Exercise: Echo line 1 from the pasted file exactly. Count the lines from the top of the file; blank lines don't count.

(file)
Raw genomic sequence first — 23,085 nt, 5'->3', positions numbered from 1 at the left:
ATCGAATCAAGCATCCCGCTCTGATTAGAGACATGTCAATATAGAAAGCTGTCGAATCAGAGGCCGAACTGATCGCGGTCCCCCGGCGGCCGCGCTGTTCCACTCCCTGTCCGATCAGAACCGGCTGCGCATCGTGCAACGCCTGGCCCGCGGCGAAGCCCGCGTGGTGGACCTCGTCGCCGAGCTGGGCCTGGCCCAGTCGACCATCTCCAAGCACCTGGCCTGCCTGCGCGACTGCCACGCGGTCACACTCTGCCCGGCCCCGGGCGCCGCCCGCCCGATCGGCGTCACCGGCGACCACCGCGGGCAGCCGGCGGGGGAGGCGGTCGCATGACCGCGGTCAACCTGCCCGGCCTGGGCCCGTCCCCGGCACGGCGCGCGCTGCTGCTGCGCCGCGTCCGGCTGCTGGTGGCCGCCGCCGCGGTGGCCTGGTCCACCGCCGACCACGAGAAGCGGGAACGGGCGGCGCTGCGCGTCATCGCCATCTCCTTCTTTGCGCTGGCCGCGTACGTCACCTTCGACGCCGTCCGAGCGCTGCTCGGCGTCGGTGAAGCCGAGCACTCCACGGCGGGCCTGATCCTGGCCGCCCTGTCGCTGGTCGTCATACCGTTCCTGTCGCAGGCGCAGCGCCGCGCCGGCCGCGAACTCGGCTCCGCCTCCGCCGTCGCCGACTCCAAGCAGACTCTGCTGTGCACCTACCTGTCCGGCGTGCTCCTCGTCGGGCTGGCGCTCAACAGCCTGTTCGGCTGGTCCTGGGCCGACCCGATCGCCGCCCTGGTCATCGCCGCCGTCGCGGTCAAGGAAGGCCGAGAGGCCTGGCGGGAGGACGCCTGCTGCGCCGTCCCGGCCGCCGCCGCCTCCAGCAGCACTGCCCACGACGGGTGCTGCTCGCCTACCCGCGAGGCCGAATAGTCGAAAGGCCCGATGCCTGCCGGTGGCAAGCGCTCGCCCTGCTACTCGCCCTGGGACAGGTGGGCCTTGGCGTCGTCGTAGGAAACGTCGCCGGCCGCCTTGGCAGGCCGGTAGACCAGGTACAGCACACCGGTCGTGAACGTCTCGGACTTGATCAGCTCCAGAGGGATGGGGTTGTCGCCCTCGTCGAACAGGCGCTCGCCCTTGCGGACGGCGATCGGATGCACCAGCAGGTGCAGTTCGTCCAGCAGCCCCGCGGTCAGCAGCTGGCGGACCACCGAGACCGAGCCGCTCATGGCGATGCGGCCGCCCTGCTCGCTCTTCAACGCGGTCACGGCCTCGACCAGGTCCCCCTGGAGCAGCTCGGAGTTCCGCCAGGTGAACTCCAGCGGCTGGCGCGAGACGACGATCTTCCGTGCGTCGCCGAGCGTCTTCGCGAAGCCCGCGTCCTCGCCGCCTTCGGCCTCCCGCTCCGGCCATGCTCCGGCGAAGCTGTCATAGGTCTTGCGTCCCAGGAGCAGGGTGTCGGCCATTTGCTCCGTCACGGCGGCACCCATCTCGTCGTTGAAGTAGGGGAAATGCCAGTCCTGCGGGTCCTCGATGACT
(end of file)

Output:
Raw genomic sequence first — 23,085 nt, 5'->3', positions numbered from 1 at the left: